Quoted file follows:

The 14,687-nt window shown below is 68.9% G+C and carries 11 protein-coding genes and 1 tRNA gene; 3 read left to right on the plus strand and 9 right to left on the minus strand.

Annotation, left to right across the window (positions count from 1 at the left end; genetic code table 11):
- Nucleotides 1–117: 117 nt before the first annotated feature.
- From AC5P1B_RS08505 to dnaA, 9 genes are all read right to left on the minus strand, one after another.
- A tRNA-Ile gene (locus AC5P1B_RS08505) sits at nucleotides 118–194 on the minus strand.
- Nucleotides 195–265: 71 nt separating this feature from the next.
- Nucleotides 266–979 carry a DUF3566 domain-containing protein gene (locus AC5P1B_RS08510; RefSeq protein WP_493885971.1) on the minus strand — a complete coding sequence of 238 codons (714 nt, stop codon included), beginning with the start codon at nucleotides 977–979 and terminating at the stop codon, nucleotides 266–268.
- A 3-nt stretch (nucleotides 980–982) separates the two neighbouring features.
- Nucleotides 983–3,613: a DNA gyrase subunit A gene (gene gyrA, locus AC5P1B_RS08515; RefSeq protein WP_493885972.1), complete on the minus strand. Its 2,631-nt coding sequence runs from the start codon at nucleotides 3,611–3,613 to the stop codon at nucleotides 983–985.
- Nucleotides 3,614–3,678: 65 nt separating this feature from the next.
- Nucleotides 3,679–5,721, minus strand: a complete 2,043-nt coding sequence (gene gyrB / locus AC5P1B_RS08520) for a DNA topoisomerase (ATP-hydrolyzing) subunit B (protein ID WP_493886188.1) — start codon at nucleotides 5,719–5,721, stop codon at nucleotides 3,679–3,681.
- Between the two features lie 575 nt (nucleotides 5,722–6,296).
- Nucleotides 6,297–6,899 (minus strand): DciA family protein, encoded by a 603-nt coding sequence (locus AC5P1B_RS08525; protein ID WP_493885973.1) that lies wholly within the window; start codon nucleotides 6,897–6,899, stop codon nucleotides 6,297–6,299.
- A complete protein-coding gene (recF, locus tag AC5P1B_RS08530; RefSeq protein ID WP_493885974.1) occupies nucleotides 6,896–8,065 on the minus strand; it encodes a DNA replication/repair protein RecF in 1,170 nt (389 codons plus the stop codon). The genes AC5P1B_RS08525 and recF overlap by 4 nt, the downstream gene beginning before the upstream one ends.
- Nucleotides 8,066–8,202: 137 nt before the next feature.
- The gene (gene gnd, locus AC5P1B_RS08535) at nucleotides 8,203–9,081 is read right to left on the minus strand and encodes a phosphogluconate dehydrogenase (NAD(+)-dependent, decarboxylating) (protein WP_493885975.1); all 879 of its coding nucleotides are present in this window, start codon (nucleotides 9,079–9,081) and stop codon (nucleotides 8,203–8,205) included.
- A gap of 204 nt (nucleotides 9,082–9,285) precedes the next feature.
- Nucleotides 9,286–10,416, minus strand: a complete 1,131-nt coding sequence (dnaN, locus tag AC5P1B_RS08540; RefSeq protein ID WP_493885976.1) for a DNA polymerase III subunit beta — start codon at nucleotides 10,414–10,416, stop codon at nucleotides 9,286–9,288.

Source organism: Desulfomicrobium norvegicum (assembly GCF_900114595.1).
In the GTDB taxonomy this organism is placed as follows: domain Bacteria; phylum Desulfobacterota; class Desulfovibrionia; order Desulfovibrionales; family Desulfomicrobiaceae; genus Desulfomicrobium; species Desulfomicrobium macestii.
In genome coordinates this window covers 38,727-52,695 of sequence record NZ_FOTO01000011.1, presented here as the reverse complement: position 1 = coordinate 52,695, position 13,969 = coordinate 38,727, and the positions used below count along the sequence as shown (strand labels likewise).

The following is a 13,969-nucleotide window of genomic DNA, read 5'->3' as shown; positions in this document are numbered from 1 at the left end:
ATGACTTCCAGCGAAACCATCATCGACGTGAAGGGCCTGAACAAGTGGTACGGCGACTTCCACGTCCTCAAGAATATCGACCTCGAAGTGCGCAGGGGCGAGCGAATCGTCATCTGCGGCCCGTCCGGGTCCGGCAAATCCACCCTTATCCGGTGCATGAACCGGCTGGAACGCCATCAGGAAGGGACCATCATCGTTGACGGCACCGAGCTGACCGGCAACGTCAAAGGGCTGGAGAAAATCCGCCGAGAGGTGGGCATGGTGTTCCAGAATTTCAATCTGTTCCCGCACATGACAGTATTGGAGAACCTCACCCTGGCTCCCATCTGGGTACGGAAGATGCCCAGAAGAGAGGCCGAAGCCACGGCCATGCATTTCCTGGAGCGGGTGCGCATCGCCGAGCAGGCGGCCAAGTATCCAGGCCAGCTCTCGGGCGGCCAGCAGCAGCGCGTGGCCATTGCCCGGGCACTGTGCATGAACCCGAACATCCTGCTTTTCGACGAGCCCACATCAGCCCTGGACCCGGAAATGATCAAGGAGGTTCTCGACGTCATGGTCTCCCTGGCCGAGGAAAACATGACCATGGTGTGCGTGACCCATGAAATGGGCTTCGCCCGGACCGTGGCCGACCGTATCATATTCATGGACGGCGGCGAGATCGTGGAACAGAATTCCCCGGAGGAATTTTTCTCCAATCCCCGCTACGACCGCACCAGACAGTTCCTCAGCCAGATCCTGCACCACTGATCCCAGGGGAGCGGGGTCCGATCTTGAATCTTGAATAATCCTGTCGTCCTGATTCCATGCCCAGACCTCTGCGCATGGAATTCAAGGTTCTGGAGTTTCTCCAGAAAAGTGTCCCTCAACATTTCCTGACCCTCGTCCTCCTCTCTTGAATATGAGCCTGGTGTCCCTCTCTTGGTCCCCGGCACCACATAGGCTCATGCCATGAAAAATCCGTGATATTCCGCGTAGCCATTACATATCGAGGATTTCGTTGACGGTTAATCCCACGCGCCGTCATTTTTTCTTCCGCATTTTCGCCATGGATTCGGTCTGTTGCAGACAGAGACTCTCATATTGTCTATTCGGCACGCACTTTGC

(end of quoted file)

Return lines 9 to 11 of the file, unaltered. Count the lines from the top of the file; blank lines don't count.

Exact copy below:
- Nucleotides 983–3,613: a DNA gyrase subunit A gene (gene gyrA, locus AC5P1B_RS08515; RefSeq protein WP_493885972.1), complete on the minus strand. Its 2,631-nt coding sequence runs from the start codon at nucleotides 3,611–3,613 to the stop codon at nucleotides 983–985.
- Nucleotides 3,614–3,678: 65 nt separating this feature from the next.
- Nucleotides 3,679–5,721, minus strand: a complete 2,043-nt coding sequence (gene gyrB / locus AC5P1B_RS08520) for a DNA topoisomerase (ATP-hydrolyzing) subunit B (protein ID WP_493886188.1) — start codon at nucleotides 5,719–5,721, stop codon at nucleotides 3,679–3,681.